The five new parts are a large keep with corner tower, based on Lochstadt Castle, now in Russia; a barbican (a fortified structure used to protect the far end of a drawbridge or entrance bridge); a new gatehouse design (taken from Malbork Castle); and sets of walls with covered walkways, including ones with small integral defensive towers.
These parts are all available separately, or there is a set available with a keep, gatehouse, barbican, eight towers, three wall sections with tower and eight plain wall sections. You can select different tower types when you order.
I will have stocks of the castle sets at Colours tomorrow, although not the individual components – you’ll have to order those online.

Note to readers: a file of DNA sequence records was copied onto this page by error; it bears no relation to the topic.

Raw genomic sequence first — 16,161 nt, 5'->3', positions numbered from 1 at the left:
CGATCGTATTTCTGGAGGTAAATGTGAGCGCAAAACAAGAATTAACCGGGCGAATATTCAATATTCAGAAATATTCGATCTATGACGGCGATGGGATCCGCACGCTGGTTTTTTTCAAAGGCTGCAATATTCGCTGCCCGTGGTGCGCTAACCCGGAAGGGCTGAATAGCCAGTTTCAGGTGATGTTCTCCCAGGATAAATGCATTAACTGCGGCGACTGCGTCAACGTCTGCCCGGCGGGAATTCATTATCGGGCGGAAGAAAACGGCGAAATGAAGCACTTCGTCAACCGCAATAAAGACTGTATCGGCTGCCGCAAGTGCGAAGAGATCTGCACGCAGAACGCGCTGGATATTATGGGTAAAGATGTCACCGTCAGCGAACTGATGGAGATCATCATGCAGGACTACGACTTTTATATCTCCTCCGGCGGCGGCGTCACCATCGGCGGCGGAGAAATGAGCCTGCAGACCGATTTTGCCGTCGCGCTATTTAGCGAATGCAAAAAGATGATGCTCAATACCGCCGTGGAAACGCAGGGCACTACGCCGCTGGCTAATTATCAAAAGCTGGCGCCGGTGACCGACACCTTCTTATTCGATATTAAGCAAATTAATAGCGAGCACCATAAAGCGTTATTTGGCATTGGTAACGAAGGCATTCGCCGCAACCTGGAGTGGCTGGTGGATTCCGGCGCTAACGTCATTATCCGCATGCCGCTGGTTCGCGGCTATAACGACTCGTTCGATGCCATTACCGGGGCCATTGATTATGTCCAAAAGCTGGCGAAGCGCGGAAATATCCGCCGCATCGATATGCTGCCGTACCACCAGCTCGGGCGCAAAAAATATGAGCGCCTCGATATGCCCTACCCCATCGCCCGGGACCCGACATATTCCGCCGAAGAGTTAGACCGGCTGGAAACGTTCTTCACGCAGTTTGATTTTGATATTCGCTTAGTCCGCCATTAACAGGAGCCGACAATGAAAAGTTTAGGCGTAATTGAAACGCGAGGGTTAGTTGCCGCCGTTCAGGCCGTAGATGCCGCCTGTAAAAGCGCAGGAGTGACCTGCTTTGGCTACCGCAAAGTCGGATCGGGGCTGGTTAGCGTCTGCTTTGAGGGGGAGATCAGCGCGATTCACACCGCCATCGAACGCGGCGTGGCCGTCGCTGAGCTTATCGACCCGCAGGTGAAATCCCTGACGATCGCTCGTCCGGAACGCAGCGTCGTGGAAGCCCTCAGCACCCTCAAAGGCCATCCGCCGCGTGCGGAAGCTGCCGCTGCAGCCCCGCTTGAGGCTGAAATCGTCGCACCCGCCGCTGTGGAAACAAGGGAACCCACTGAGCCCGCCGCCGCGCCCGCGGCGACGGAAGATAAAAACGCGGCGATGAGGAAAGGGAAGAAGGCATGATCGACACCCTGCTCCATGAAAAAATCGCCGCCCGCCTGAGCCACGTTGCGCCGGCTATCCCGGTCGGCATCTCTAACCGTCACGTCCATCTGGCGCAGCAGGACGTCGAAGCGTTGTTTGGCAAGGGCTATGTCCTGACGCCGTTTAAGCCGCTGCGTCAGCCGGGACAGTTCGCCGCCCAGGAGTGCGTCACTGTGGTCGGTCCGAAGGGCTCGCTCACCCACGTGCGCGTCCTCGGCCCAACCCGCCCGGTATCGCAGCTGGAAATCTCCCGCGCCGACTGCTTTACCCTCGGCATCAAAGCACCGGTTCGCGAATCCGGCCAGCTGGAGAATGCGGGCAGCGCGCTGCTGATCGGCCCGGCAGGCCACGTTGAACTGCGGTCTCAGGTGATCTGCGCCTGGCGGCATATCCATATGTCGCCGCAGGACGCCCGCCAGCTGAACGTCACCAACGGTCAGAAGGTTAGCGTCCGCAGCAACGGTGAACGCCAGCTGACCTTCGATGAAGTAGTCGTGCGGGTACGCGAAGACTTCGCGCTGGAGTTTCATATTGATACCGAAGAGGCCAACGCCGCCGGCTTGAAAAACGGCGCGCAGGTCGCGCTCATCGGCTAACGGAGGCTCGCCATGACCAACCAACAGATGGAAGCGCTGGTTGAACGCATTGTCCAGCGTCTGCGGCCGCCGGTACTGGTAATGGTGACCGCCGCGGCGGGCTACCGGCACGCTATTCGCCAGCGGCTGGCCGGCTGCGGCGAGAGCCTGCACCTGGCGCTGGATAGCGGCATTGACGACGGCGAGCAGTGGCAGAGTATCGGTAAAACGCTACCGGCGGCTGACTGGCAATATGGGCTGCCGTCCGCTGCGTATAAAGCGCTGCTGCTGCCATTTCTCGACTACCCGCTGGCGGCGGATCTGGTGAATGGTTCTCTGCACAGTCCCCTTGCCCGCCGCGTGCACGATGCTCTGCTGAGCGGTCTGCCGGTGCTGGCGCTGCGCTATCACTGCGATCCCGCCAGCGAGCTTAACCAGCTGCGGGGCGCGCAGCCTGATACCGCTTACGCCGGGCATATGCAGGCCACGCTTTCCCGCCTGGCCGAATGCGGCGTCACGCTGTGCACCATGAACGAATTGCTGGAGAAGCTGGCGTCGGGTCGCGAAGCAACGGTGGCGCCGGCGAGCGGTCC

We have a number of new items in the Small Scale Scenery range today; they span almost a millennia from the Iron Age to the early middle-ages.
First up is this very flexible 25-piece set of roundhouses and other huts. There’s a mix of styles and sizes, mostly roundhouses but also including rectangular and oval structures. It also includes a Crannog, a small Celtic settlement which would be built on an artificial island in a lake. Although we’ve labelled them as a Dark Age village, the set would be eminently usable in other settings, for example the roundhouses would make a great African tribal settlement.
Largest of all is this one-piece resin village. It consists of a number of roundhouses along with small store huts and a central chieftain’s house, surrounded by a stone wall.